Visualize a 44-ft-long and 15-ft-high aircraft with a 116-ft wing span and a
gross takeoff weight of 25,600 lb. The plane takes off automatically and climbs
to 65,000 ft where it travels for 42 non-stop hours across 14,000 nautical
miles. Meet the Global Hawk, the future of unmanned reconnaissance spy vehicles.
The Northrop Grumman Ryan Aeronautical Center, the same company that built
Lindbergh's Spirit of St. Louis some 70 years ago, is building the aircraft for
the U.S. Air Force. It will provide field commanders with high-resolution
surveillance images in near real time via satellite.
Beyond meeting stringent performance requirements, design engineers had to
over- come major challenges:
A $10-million unit fly-away price requirement
Given these challenges and timetable, Ryan replaced a second-generation
wireframe CAD system with Pro/ENGINEER mechanical design automation software
from Parametric Technology Corp. (Waltham, MA). Using this system, the Ryan
Aeronautical Center facilitated a concurrent engineering strategy and
implemented Integrated Product Teams (IPTs). And, they completed design without
a hard prototype.
Ryan estimates that Pro/ ENGINEER, in conjunction with the IPT program,
helped cut development time in half. In the future, the company plans to further
expedite production by capitalizing on the system's manufacturing simulation
capabilities to generate manufacturing process plans, tools programs, and
Enhancing team strategies. IPTs were a key focus of the company's concurrent
engineering effort. All IPT groups work from a common budget split by product
rather than department. For instance, the Global Hawk project included airframe,
avionics, software, payloads, ground segment, and systems integration teams,
among others. Subteams within the air- frame IPT consisted of several major
disciplines, including designers, manufacturing engineers, stress analysts,
tooling personnel, and other specialists.
Ryan Aeronautical Center Vice President Claude Hashem, who is in charge of
the Global Hawk program, notes that the level of dedication Ryan invested in the
IPT strategy helped create a new aircraft and engineering culture, one where
communication is key and core design requirements systematically guide product
detail development. The Global Hawk was the Center's first project in which
electronic models were gospel, rather than drawings. And, as Hashem points out,
because all IPTs had common access to the established design specifications and
evolving electronic models, they were able to go back and confirm that each
product iteration continually met larger design goals.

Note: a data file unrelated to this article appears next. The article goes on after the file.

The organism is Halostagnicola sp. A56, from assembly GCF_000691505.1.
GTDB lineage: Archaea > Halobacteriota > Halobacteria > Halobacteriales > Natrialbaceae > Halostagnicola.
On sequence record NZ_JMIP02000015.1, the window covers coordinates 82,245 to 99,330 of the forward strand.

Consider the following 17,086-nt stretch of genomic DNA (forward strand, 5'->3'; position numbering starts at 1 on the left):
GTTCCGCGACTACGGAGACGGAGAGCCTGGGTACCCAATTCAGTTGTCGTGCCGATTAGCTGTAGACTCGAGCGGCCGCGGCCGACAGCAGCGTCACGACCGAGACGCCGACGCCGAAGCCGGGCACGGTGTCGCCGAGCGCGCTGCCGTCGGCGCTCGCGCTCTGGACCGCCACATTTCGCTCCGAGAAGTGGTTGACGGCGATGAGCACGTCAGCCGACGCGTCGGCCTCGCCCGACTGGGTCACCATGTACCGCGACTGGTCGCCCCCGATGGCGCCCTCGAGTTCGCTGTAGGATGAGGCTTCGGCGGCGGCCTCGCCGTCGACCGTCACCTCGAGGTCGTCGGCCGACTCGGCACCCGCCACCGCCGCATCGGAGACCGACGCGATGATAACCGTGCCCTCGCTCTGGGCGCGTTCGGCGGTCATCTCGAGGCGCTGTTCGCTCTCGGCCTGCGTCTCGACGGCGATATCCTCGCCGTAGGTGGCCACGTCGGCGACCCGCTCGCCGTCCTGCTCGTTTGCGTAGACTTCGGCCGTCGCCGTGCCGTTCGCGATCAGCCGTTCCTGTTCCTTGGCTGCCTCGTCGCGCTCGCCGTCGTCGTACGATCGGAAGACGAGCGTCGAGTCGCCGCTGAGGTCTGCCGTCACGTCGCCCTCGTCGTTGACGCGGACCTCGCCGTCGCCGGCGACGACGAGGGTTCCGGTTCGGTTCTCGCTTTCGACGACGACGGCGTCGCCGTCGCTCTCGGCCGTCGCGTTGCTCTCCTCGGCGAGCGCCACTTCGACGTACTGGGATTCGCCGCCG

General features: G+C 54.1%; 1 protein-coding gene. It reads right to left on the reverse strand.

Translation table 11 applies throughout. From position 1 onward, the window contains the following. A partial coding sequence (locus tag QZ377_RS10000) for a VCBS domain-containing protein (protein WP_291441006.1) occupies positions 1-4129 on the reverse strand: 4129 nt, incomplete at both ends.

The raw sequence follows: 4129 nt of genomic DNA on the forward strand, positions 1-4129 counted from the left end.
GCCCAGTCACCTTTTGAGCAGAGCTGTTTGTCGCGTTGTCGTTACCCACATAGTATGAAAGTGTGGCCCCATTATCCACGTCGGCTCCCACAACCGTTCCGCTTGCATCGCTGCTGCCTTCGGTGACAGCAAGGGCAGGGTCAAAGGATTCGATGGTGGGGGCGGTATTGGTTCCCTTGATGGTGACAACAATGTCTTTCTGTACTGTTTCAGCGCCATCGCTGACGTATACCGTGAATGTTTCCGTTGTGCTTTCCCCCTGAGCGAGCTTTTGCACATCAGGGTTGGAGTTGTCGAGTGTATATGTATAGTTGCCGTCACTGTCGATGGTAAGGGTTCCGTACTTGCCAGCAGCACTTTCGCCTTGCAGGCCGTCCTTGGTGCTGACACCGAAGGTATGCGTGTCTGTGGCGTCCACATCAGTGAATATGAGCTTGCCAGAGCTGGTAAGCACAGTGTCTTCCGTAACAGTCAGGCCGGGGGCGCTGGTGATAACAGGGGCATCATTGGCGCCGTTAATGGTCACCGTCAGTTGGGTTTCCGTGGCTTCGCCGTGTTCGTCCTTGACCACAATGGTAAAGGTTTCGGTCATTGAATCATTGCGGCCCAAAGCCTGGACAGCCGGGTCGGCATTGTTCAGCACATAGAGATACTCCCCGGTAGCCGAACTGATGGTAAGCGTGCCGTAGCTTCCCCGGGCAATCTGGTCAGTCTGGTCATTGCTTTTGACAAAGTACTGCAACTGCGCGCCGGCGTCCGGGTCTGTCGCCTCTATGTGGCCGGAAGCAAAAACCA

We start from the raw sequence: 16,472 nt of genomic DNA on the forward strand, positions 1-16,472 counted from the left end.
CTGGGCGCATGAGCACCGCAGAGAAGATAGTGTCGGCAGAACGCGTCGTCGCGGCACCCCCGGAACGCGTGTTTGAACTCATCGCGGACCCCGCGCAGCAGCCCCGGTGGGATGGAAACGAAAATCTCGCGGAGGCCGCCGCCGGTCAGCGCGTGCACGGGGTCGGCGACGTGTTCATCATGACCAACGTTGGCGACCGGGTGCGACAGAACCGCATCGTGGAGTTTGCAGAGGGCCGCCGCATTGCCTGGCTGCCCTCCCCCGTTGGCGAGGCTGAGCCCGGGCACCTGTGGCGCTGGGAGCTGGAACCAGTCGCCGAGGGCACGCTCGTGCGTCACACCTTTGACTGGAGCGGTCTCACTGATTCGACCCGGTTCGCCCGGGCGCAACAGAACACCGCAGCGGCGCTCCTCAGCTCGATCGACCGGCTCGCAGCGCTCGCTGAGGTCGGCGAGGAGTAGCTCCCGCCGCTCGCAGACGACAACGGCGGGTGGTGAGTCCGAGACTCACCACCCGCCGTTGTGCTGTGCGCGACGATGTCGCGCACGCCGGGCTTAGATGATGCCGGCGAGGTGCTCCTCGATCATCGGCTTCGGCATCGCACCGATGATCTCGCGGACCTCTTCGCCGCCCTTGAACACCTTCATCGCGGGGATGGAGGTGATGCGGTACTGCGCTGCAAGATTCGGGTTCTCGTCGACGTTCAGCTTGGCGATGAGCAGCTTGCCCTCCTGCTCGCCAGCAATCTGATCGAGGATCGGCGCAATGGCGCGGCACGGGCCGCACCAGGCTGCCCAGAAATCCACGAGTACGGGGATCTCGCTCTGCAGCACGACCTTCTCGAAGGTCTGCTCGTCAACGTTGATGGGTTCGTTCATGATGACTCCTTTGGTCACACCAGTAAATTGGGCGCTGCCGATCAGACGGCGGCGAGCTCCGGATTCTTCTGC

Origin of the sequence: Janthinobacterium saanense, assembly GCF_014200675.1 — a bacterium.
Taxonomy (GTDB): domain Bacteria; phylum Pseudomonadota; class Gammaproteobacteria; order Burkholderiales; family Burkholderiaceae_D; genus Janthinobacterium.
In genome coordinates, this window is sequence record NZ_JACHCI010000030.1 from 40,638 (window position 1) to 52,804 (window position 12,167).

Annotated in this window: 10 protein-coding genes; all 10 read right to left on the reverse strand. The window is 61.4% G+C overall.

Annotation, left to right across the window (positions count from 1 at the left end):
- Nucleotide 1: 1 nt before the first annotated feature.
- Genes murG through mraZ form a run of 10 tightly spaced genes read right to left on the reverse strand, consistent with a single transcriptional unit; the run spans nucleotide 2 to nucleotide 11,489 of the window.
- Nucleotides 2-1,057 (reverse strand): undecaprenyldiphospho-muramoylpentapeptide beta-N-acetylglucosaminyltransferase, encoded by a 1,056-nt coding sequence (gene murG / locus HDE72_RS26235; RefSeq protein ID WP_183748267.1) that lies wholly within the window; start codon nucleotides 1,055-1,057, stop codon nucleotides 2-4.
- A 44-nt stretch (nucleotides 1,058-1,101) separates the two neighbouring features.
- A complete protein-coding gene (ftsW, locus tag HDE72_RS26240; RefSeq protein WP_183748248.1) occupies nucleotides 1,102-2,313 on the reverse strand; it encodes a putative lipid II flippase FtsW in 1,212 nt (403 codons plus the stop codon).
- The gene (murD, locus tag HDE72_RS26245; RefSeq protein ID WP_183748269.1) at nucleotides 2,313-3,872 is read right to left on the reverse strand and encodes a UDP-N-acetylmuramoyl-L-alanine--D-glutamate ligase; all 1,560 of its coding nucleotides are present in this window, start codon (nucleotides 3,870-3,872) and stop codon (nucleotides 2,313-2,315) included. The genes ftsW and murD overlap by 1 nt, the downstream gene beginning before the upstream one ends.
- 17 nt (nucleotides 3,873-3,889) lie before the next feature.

"Pro/ENGINEER's ability to allow teams to communicate instantly, on-screen,
through electronic mock-ups made it the cornerstone of our communication process
and aided our ability to always stay focused on our design requirements,"
explains Ramirez. "We still printed out drawings, but when we had a question,
the electronic model was the law."
Electronic modeling. Members of the IPT teams used Pro/ENGINEER to design the
Global Hawk's structures and harness and cable routing, as well as its fuel,
environmental, bleed-air, and hydraulics subsystems. This capability allowed the
Ryan Center to launch a concurrent engineering design process built around
electronic models. After the teams established initial product design
requirements and produced a basic structure of the overall aircraft, they
established a manufacturing flowchart of "boxes" representing the various
subassemblies and sub- systems. This chart became the bible of the Global Hawk's
development allowing the team(s) to establish schedules and metrics for tracking
each subassembly or subsystem. All engineers working on this product could
access and review this file, perform final analysis, and make comments.
A product data package was then released, including all the assembly's
related electronic files, drawings, work instructions, documentation, and any
other extraneous files. IPT teams collaboratively reviewed this information.
According to Ramirez, Pro/ ENGINEER's parametric nature made interference
checking between IPTs simpler because changes to one part or subsystem would
automatically update any related components. The system's associative
capabilities ensured that changes made in any stage of the design process would
be propagated throughout all the models.
"Traditionally, for a metallic structure such as our fuselage, there would be
four or five engineering change orders (ECOs) per drawing. For the Global Hawk,
we averaged about one ECO per drawing," says Ramirez.
He explains, "We used the Pro/ENGINEER models as a virtual mock-up," he says.
"We never did a physical prototype. We relied solely on the electronic
definition. The sub- systems groups called up the structural assemblies as they
were being developed and started evaluating their component installation in
relation to the overall structure of the aircraft. The system pointed out
interference problems between the subsystems and the structure, so the teams
were able to develop solutions very quickly."
However, he emphasizes that Ryan Aeronautics Center relied on the entire
concurrent engineering organization, not just the system's electronic modeling
capabilities, to help pinpoint potential interferences. "In previous projects
for a production prototype like this, various quality engineers and inspectors